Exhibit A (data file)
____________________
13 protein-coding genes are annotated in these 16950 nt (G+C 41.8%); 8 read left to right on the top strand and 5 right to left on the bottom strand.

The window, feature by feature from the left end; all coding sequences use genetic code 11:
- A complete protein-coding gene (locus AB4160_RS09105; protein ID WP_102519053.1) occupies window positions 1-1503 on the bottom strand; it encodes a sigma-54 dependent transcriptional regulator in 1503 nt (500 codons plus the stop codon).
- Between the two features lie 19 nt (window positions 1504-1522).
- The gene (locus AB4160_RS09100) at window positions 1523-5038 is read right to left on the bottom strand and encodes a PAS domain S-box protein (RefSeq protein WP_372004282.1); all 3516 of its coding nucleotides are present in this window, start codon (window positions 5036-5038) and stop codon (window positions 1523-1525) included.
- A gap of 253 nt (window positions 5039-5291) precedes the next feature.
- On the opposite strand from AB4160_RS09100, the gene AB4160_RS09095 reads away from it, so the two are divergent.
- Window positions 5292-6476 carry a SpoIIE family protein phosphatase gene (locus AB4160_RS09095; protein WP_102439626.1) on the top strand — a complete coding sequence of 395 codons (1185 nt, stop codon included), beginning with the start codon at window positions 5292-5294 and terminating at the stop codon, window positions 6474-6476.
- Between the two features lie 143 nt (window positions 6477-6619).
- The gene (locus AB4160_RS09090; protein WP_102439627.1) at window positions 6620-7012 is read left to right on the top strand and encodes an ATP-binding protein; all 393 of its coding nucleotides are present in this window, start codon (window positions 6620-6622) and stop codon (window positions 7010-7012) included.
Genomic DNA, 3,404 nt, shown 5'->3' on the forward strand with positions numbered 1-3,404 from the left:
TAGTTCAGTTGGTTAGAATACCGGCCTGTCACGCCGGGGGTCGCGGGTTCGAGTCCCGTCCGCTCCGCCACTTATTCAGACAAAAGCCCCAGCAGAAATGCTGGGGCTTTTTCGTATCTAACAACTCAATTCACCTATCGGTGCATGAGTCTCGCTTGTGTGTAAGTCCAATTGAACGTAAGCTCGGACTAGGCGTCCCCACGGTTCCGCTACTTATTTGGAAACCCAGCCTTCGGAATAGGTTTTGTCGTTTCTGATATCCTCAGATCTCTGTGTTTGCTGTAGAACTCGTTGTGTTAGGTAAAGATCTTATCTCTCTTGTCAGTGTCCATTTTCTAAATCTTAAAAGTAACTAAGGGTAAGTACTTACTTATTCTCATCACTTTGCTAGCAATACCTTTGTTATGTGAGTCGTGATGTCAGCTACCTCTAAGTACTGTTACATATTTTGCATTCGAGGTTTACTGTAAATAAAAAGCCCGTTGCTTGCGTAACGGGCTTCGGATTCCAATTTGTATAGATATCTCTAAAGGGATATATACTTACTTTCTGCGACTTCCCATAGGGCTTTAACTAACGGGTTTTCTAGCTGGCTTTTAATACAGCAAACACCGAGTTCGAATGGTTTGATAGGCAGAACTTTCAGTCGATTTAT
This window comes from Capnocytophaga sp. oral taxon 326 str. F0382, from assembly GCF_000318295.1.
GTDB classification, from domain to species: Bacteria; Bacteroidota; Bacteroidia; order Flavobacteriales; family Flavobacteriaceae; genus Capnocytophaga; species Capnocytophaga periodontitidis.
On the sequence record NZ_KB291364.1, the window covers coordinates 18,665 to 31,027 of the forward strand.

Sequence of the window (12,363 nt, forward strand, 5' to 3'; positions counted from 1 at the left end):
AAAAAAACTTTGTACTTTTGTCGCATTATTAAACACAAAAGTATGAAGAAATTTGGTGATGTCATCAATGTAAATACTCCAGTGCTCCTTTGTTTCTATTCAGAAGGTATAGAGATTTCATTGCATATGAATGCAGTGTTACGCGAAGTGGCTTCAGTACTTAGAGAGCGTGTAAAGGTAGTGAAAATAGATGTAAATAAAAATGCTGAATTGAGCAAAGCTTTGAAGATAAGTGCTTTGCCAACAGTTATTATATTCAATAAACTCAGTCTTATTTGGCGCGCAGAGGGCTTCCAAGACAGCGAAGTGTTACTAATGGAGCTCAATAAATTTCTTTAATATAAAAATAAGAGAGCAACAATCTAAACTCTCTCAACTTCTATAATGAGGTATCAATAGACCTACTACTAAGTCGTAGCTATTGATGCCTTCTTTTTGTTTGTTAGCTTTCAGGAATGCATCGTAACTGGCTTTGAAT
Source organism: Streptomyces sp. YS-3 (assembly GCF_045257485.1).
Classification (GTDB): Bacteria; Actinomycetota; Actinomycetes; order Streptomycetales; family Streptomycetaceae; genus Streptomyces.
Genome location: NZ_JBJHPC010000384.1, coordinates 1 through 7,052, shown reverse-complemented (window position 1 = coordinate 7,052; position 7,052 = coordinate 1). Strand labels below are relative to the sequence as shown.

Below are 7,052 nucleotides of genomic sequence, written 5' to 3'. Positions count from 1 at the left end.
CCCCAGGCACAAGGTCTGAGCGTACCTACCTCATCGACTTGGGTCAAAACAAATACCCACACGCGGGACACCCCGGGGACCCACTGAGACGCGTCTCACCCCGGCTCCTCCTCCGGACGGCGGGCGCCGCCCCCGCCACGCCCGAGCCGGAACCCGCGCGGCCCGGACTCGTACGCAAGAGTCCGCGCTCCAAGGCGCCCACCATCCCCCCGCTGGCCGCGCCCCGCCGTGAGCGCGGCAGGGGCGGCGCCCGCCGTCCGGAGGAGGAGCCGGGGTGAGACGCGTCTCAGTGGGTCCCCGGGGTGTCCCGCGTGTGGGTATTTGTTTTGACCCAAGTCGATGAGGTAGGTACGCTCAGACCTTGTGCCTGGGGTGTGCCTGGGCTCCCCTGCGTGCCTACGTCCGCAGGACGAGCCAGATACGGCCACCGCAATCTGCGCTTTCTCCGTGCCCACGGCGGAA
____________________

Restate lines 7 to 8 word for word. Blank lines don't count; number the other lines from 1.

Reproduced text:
- On the opposite strand from AB4160_RS09100, the gene AB4160_RS09095 reads away from it, so the two are divergent.
- Window positions 5292-6476 carry a SpoIIE family protein phosphatase gene (locus AB4160_RS09095; protein WP_102439626.1) on the top strand — a complete coding sequence of 395 codons (1185 nt, stop codon included), beginning with the start codon at window positions 5292-5294 and terminating at the stop codon, window positions 6474-6476.